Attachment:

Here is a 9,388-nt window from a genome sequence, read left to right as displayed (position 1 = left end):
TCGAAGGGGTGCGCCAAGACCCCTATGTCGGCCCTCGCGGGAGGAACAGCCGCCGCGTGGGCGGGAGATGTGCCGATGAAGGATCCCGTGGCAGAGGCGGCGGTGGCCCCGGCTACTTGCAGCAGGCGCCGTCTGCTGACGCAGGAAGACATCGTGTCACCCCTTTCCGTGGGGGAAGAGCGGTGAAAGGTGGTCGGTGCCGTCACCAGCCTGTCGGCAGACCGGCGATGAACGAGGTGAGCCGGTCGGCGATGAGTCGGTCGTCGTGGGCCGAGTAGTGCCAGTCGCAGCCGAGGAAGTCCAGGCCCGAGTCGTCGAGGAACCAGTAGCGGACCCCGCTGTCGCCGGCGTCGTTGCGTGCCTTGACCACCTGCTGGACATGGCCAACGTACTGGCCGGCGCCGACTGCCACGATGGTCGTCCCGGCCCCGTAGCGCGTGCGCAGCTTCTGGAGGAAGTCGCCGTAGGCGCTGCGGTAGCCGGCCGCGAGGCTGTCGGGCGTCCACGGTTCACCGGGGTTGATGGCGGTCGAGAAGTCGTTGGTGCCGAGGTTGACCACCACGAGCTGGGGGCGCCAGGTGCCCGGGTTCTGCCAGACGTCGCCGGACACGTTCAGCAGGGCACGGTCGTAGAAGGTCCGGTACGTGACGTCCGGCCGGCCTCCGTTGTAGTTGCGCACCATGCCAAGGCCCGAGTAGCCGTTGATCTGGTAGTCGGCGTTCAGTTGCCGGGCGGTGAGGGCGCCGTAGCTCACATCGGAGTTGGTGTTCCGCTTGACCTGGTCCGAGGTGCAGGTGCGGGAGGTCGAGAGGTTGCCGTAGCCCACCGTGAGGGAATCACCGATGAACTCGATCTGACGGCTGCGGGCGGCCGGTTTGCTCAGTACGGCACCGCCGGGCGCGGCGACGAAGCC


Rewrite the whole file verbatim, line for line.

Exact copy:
Here is a 9,388-nt window from a genome sequence, read left to right as displayed (position 1 = left end):
TCGAAGGGGTGCGCCAAGACCCCTATGTCGGCCCTCGCGGGAGGAACAGCCGCCGCGTGGGCGGGAGATGTGCCGATGAAGGATCCCGTGGCAGAGGCGGCGGTGGCCCCGGCTACTTGCAGCAGGCGCCGTCTGCTGACGCAGGAAGACATCGTGTCACCCCTTTCCGTGGGGGAAGAGCGGTGAAAGGTGGTCGGTGCCGTCACCAGCCTGTCGGCAGACCGGCGATGAACGAGGTGAGCCGGTCGGCGATGAGTCGGTCGTCGTGGGCCGAGTAGTGCCAGTCGCAGCCGAGGAAGTCCAGGCCCGAGTCGTCGAGGAACCAGTAGCGGACCCCGCTGTCGCCGGCGTCGTTGCGTGCCTTGACCACCTGCTGGACATGGCCAACGTACTGGCCGGCGCCGACTGCCACGATGGTCGTCCCGGCCCCGTAGCGCGTGCGCAGCTTCTGGAGGAAGTCGCCGTAGGCGCTGCGGTAGCCGGCCGCGAGGCTGTCGGGCGTCCACGGTTCACCGGGGTTGATGGCGGTCGAGAAGTCGTTGGTGCCGAGGTTGACCACCACGAGCTGGGGGCGCCAGGTGCCCGGGTTCTGCCAGACGTCGCCGGACACGTTCAGCAGGGCACGGTCGTAGAAGGTCCGGTACGTGACGTCCGGCCGGCCTCCGTTGTAGTTGCGCACCATGCCAAGGCCCGAGTAGCCGTTGATCTGGTAGTCGGCGTTCAGTTGCCGGGCGGTGAGGGCGCCGTAGCTCACATCGGAGTTGGTGTTCCGCTTGACCTGGTCCGAGGTGCAGGTGCGGGAGGTCGAGAGGTTGCCGTAGCCCACCGTGAGGGAATCACCGATGAACTCGATCTGACGGCTGCGGGCGGCCGGTTTGCTCAGTACGGCACCGCCGGGCGCGGCGACGAAGCC